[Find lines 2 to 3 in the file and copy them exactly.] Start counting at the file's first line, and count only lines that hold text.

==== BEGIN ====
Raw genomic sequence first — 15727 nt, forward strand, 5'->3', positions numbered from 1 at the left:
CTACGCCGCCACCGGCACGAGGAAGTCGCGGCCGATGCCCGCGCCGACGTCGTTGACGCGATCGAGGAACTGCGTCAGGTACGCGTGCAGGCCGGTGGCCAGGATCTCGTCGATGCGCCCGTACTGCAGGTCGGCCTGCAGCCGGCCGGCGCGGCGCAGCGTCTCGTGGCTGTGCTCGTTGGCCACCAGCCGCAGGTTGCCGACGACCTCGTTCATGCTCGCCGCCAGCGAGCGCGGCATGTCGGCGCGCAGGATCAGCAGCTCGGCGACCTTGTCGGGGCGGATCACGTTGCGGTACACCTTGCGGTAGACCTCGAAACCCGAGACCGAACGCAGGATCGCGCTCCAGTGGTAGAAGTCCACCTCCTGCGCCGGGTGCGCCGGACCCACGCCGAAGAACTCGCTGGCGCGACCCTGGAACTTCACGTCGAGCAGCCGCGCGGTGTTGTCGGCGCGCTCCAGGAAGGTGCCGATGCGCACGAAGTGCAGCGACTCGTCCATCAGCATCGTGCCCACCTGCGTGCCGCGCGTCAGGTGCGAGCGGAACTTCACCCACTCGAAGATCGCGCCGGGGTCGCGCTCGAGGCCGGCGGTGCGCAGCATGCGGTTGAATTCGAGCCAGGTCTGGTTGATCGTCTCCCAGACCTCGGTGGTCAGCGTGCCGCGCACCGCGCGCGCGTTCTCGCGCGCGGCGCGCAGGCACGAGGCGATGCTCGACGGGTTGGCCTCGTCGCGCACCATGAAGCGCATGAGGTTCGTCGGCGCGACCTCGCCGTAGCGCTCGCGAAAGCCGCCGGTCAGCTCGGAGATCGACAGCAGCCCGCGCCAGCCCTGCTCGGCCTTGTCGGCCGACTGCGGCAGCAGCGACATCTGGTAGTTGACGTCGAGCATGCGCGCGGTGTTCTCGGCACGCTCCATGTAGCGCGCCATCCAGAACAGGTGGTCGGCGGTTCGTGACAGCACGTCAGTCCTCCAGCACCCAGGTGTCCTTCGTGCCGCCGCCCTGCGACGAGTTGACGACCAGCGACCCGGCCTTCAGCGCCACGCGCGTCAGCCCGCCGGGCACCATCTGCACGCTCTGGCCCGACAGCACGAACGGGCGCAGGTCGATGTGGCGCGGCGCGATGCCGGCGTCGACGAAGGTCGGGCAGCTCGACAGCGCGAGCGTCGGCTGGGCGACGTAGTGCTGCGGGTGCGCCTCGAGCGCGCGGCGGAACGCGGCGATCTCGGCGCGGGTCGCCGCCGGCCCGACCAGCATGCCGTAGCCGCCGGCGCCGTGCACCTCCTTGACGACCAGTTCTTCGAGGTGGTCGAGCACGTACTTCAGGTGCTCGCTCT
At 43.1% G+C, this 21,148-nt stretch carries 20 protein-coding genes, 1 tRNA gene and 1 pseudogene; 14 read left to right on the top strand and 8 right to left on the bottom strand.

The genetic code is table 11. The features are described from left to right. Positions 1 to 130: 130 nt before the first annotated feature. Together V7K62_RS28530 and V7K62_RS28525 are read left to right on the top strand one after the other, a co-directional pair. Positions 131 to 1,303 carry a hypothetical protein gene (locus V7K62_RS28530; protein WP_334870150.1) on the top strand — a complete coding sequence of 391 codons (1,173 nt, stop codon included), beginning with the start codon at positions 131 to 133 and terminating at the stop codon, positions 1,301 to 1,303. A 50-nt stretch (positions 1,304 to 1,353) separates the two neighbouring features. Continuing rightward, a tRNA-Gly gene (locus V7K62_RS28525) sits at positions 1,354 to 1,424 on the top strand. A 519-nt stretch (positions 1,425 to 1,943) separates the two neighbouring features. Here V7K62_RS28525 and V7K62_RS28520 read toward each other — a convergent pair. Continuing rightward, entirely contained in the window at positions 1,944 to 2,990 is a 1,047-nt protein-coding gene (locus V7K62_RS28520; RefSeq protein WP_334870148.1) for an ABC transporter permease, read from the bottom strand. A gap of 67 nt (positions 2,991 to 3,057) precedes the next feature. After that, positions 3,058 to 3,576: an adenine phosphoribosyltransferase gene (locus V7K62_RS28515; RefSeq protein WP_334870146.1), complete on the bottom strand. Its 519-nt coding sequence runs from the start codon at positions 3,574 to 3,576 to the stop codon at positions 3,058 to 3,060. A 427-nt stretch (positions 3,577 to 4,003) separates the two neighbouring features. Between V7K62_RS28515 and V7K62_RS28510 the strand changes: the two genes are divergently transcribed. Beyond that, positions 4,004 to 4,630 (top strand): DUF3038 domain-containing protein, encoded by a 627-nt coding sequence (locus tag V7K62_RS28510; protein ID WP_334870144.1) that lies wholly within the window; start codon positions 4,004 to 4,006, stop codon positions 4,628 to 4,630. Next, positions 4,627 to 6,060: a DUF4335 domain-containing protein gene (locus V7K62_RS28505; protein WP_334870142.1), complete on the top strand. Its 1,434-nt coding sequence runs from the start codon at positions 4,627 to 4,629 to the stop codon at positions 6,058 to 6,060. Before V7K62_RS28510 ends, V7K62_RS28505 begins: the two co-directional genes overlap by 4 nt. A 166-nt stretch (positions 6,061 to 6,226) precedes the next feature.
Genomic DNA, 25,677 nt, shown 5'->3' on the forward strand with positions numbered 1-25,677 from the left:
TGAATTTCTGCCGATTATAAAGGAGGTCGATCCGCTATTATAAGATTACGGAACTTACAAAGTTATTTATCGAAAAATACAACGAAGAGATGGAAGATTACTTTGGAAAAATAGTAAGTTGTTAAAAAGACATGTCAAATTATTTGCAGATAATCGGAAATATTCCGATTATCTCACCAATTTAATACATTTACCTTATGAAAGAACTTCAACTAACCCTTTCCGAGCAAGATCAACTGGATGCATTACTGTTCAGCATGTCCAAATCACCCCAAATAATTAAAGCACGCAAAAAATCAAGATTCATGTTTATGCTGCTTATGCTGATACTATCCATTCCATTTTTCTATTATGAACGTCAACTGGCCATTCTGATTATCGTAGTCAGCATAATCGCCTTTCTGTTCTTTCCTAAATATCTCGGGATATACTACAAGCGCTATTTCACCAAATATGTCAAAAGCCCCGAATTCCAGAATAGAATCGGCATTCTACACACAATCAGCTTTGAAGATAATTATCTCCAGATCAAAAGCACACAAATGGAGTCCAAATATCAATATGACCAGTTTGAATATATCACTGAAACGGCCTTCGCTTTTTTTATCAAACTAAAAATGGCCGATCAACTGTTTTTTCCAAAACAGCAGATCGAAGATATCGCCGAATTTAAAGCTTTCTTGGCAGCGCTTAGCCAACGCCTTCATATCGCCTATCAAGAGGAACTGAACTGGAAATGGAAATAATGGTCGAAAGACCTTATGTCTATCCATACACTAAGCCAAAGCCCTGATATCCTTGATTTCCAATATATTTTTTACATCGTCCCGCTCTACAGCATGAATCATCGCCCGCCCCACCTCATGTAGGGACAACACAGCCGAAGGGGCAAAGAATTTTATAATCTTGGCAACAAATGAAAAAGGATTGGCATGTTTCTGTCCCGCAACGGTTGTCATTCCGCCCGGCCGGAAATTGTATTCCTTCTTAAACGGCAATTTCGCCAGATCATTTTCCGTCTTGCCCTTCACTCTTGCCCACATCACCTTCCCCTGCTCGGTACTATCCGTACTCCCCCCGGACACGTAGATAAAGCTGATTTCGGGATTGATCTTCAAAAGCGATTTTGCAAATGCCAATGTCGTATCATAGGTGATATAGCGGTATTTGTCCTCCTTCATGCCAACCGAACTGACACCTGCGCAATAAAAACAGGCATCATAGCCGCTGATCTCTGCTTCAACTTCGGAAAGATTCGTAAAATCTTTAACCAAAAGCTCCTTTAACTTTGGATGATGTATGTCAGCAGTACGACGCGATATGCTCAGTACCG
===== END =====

CTACGCCGCCACCGGCACGAGGAAGTCGCGGCCGATGCCCGCGCCGACGTCGTTGACGCGATCGAGGAACTGCGTCAGGTACGCGTGCAGGCCGGTGGCCAGGATCTCGTCGATGCGCCCGTACTGCAGGTCGGCCTGCAGCCGGCCGGCGCGGCGCAGCGTCTCGTGGCTGTGCTCGTTGGCCACCAGCCGCAGGTTGCCGACGACCTCGTTCATGCTCGCCGCCAGCGAGCGCGGCATGTCGGCGCGCAGGATCAGCAGCTCGGCGACCTTGTCGGGGCGGATCACGTTGCGGTACACCTTGCGGTAGACCTCGAAACCCGAGACCGAACGCAGGATCGCGCTCCAGTGGTAGAAGTCCACCTCCTGCGCCGGGTGCGCCGGACCCACGCCGAAGAACTCGCTGGCGCGACCCTGGAACTTCACGTCGAGCAGCCGCGCGGTGTTGTCGGCGCGCTCCAGGAAGGTGCCGATGCGCACGAAGTGCAGCGACTCGTCCATCAGCATCGTGCCCACCTGCGTGCCGCGCGTCAGGTGCGAGCGGAACTTCACCCACTCGAAGATCGCGCCGGGGTCGCGCTCGAGGCCGGCGGTGCGCAGCATGCGGTTGAATTCGAGCCAGGTCTGGTTGATCGTCTCCCAGACCTCGGTGGTCAGCGTGCCGCGCACCGCGCGCGCGTTCTCGCGCGCGGCGCGCAGGCACGAGGCGATGCTCGACGGGTTGGCCTCGTCGCGCACCATGAAGCGCATGAGGTTCGTCGGCGCGACCTCGCCGTAGCGCTCGCGAAAGCCGCCGGTCAGCTCGGAGATCGACAGCAGCCCGCGCCAGCCCTGCTCGGCCTTGTCGGCCGACTGCGGCAGCAGCGACATCTGGTAGTTGACGTCGAGCATGCGCGCGGTGTTCTCGGCACGCTCCATGTAGCGCGCCATCCAGAACAGGTGGTCGGCGGTTCGTGACAGCACGTCAGTCCTCCAGCACCCAGGTGTCCTTCGTGCCGCCGCCCTGCGACGAGTTGACGACCAGCGACCCGGCCTTCAGCGCCACGCGCGTCAGCCCGCCGGGCACCATCTGCACGCTCTGGCCCGACAGCACGAACGGGCGCAGGTCGATGTGGCGCGGCGCGATGCCGGCGTCGACGAAGGTCGGGCAGCTCGACAGCGCGAGCGTCGGCTGGGCGACGTAGTGCTGCGGGTGCGCCTCGAGCGCGCGGCGGAACGCGGCGATCTCGGCGCGGGTCGCCGCCGGCCCGACCAGCATGCCGTAGCCGCCGGCGCCGTGCACCTCCTTGACGACCAGTTCTTCGAGGTGGTCGAGCACGTACTTCAGGTGCTCGCTCT
At 43.1% G+C, this 21,148-nt stretch carries 20 protein-coding genes, 1 tRNA gene and 1 pseudogene; 14 read left to right on the top strand and 8 right to left on the bottom strand.